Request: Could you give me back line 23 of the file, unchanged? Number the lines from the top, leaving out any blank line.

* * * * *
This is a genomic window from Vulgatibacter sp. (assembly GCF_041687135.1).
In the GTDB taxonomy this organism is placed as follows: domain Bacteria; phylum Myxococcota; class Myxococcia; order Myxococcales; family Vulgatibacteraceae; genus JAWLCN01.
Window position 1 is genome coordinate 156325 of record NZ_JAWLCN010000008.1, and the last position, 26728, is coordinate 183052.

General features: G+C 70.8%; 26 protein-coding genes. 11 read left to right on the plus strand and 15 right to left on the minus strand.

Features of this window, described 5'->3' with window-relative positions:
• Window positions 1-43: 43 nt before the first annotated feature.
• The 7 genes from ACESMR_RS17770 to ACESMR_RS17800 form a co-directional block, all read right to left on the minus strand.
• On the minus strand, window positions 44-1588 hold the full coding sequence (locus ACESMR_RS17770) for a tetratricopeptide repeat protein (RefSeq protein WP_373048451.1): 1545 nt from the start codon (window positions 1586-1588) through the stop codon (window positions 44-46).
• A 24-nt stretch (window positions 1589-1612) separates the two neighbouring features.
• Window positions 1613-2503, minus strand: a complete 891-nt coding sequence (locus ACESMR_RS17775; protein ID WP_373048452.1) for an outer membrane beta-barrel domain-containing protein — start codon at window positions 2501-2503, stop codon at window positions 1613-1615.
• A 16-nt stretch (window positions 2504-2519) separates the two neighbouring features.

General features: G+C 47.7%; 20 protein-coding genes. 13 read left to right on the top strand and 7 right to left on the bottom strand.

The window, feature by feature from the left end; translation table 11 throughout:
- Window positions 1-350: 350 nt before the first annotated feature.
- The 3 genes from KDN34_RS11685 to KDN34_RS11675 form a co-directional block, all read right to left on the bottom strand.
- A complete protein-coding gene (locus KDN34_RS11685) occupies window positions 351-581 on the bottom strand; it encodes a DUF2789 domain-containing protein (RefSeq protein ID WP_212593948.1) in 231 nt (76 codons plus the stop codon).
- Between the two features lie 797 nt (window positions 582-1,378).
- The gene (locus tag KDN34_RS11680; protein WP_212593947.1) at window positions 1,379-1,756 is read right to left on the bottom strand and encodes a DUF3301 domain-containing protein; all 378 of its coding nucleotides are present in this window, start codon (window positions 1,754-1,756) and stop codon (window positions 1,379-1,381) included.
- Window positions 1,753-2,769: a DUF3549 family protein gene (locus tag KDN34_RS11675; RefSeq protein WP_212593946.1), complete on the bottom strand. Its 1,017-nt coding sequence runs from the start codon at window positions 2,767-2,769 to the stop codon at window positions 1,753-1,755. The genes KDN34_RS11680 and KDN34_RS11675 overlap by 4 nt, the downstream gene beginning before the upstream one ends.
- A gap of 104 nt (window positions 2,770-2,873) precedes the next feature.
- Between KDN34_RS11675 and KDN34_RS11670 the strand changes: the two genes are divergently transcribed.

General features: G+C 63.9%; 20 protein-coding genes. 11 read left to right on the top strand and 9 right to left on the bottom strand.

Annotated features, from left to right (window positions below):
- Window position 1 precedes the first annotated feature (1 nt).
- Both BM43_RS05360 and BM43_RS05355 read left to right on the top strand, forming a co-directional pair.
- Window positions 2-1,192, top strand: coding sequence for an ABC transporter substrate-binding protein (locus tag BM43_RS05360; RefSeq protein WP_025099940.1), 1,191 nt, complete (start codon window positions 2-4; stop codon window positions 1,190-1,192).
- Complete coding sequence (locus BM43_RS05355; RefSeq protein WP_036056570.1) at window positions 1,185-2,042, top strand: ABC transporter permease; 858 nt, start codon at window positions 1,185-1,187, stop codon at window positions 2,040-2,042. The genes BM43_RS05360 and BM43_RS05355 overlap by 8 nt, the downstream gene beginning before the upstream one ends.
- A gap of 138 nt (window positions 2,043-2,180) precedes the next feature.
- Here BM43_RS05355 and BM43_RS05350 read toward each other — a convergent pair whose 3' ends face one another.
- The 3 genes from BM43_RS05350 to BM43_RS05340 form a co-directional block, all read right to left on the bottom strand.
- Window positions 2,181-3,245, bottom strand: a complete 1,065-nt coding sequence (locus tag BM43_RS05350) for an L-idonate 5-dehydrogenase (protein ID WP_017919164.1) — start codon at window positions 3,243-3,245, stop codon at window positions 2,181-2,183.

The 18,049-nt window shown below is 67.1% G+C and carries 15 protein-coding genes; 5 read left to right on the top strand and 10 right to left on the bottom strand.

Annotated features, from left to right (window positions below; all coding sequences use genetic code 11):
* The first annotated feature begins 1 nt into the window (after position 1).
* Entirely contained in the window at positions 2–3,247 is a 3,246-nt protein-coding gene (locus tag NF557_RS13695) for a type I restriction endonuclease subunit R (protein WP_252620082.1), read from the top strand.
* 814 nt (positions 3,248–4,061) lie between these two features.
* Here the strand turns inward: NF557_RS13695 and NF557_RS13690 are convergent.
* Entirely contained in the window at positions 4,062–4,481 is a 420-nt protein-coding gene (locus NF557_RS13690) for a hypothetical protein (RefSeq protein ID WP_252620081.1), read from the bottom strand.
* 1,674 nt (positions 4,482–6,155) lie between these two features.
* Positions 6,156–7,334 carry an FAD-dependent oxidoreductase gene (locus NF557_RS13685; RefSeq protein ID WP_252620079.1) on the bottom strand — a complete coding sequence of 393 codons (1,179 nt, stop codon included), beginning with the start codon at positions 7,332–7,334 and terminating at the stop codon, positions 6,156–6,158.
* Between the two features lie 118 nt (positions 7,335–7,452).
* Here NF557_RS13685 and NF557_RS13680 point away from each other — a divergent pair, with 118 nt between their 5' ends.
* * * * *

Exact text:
Annotated features, from left to right (window positions below):